It’s like Middle America’s nightmare made flesh, an articulate and angry black man first trying to live the American dream, then transcending it, then rejecting it. Rarely has a career followed such a compelling and coherent narrative arc, and if you think the guy following it is just a cashed-up egomaniac, well, you’re putting an awful lot of faith in providence.
Weizman goes on to interview a commander of the Israeli Paratrooper Brigade. The commander describes his forces as acting “like a worm that eats its way forward, emerging at points and then disappearing. We were thus moving from the interior of homes to their exterior in a surprising manner and in places we were not expected, arriving from behind and hitting the enemy that awaited us behind a corner.”
This is how the troops could “adjust the relevant urban space to our needs,” he explains, and not the other way around.
Indeed, the commander thus exhorted his troops as follows: “There is no other way of moving! If until now you were used to moving along roads and sidewalks, forget it! From now on we all walk through walls!”
In fact, I’m reminded of a scene toward the end of the recent WWII film Days of Glory in which we see a German soldier blasting his way horizontally through a house, wall by wall, using his bazooka as a blunt instrument of architectural reorganization—”adjusting the relevant space to his needs,” we might say—and chasing down the French troops without limiting himself to doors or stairways.
In any case, post-battle surveys later revealed that “more than half of the buildings in the old city center of Nablus had routes forced through them, resulting in anywhere from one to eight openings in their walls, floors, or ceilings, which created several haphazard crossroutes”—a heavily armed improvisational navigation of the city.
So why do I mention all this in the context of Die Hard? The majority of that film’s interest, I’d suggest, comes precisely through its depiction of architectural space: John McClane, a New York cop on his Christmas vacation, moves through a Los Angeles high-rise in basically every conceivable way but passing through its doors and hallways.
Over the course of the film, McClane blows up whole sections of the building; he stops elevators between floors; and he otherwise explores the internal spaces of Nakatomi Plaza in acts of virtuoso navigation that were neither imagined nor physically planned for by the architects.
His is an infrastructure of nearly uninhibited movement within the material structure of the building.
What I find so interesting about Die Hard—in addition to unironically enjoying the film—is that it cinematically depicts what it means to bend space to your own particular navigational needs. This mutational exploration of architecture even supplies the building’s narrative premise: the terrorists are there for no other reason than to drill through and rob the Nakatomi Corporation’s electromagnetically sealed vault.
Die Hard asks naive but powerful questions: If you have to get from A to B—that is, from the 31st floor to the lobby, or from the 26th floor to the roof—why not blast, carve, shoot, lockpick, and climb your way there, hitchhiking rides atop elevator cars and meandering through the labyrinthine, previously unexposed back-corridors of the built environment?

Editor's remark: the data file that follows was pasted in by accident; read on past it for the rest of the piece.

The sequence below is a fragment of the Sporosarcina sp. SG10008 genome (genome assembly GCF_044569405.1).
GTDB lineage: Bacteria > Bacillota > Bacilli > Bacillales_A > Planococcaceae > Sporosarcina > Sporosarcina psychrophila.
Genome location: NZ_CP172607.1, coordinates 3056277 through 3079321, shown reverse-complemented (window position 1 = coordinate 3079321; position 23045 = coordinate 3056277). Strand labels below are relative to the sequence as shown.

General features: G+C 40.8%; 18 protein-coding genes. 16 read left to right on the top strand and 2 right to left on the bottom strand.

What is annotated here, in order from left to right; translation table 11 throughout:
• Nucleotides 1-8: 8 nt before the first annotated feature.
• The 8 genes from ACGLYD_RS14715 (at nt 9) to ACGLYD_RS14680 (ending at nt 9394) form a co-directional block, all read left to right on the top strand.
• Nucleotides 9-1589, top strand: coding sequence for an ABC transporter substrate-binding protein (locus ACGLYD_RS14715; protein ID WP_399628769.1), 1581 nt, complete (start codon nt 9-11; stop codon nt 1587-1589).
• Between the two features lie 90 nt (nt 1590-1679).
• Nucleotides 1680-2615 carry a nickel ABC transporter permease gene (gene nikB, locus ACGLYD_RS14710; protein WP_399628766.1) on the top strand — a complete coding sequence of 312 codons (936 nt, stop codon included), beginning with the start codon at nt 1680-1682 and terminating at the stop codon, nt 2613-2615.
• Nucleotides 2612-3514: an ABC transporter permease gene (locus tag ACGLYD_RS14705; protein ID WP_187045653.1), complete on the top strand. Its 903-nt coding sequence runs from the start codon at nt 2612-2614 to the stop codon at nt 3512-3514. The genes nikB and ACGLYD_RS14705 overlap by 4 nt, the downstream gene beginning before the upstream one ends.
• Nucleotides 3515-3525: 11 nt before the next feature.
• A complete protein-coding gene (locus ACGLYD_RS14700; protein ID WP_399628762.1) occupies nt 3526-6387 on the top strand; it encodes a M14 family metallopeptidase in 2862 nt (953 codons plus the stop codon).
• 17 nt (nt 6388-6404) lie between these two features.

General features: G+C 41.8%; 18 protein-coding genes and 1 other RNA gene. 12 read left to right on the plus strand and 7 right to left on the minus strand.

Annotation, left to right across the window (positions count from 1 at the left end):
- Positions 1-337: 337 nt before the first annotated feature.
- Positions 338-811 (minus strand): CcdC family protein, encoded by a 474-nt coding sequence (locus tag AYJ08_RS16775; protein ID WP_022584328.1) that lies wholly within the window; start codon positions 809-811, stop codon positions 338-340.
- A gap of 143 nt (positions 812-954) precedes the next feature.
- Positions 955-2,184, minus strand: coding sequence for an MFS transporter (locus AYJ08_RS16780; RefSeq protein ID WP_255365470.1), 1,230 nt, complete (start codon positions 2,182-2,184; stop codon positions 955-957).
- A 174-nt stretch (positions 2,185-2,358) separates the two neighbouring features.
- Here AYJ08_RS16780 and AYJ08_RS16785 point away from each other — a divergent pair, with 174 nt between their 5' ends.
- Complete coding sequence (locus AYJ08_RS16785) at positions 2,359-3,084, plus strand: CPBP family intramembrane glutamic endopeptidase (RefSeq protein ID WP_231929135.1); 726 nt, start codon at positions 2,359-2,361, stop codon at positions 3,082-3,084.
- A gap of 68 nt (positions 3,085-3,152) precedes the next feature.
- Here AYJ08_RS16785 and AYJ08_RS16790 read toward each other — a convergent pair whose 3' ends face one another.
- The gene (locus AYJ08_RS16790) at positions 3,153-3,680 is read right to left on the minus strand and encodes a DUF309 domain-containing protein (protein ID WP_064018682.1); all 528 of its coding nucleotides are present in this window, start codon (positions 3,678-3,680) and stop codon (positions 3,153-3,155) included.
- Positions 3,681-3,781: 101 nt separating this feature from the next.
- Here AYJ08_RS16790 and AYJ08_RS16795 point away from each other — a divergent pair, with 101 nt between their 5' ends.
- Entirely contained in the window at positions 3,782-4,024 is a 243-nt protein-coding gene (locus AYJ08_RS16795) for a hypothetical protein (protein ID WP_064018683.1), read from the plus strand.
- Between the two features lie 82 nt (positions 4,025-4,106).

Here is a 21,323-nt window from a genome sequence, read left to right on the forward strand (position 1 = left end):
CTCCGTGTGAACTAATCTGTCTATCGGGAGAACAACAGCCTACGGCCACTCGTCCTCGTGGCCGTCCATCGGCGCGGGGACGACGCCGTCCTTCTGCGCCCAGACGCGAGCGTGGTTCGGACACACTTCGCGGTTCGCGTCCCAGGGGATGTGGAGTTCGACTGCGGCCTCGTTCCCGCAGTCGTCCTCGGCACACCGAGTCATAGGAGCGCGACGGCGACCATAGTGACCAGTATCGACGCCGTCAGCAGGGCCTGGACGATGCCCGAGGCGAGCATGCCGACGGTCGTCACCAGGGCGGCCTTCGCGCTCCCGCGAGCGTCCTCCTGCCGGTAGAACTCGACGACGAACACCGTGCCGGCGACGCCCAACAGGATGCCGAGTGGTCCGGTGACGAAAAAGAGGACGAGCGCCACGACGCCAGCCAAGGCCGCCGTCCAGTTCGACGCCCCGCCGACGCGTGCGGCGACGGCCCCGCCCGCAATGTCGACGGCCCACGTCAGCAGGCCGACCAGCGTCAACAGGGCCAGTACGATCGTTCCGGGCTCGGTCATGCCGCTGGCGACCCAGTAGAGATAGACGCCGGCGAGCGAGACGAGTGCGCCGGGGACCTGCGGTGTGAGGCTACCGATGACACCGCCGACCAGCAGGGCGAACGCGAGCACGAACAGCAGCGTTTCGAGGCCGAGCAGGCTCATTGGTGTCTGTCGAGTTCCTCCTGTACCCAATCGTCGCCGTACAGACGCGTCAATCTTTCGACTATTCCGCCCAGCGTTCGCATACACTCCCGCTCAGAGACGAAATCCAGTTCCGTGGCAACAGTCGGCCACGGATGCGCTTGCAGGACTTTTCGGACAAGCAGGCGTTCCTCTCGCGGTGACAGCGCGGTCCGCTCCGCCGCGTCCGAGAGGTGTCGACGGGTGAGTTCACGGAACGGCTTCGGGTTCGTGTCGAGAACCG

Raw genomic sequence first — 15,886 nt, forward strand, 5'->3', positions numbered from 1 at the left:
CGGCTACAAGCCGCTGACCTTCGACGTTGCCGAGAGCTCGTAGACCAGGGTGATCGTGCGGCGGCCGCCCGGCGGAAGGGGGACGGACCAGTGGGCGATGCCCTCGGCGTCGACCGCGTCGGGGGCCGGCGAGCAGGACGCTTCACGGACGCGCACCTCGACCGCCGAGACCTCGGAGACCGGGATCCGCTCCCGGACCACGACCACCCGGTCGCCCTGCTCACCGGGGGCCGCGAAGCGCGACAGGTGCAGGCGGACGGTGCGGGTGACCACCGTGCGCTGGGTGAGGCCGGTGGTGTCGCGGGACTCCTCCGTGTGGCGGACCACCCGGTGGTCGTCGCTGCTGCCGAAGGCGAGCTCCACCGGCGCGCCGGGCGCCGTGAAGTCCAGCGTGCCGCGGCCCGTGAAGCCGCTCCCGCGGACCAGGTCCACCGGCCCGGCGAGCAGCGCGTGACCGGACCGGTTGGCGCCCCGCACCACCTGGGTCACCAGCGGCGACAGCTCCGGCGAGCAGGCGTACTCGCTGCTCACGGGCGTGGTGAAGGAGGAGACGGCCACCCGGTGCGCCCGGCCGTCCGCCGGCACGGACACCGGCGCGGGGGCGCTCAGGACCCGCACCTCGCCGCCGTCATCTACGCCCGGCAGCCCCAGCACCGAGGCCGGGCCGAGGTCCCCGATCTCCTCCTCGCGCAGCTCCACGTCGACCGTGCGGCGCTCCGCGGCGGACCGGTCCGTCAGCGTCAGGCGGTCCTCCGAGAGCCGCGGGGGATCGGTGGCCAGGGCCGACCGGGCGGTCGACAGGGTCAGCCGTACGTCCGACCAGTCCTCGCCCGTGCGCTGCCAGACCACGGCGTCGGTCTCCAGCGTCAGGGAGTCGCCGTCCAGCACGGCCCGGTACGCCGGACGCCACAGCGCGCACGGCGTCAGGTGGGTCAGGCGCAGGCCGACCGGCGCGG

Why not personally infest the spaces around you?
For example, Weizman outlines what the Israeli Defense Forces call “hot pursuit”—that is, to “break into Palestinian controlled areas, enter neighborhoods and homes in search of suspects, and take suspects into custody for purposes of interrogation and detention.” This becomes a spatially extraordinary proposition when you consider that someone could be kidnapped from the 4th floor of a building by troops who have blasted through the walls and ceilings, coming down into that space from the 5th floor of a neighboring complex—and that the abductors might only have made it that far in the first place after moving through the walls of other structures nearby, blasting upward through underground infrastructure, leaping terrace-to-terrace between buildings, and more.
If Jason Bourne’s actions make visible the infrastructure-rich, borderless world of the EU, then John McClane shows us a new type of architectural space altogether—one that we might call, channeling topology, Nakatomi space, wherein buildings reveal near-infinite interiors, capable of being traversed through all manner of non-architectural means. In all three cases, though—with Bond, Bourne, and McClane—it is Hollywood action films that reveal to us something very important about how cities can be known, used, and navigated: these films are filled with the improvisational crossroutes that constitute Eyal Weizman’s “Lethal Theory.”
On the other hand, as Weizman points out, this is not a new approach to built space at all:
“In fact, although celebrated now as radically new, many of the procedures and processes described above have been part and parcel of urban operations throughout history. The defenders of the Paris Commune, much like those of the Kasbah of Algiers, Hue, Beirut, Jenin, and Nablus, navigated the city in small, loosely coordinated groups moving through openings and connections between homes, basements, and courtyards using alternative routes, secret passageways, and trapdoors.”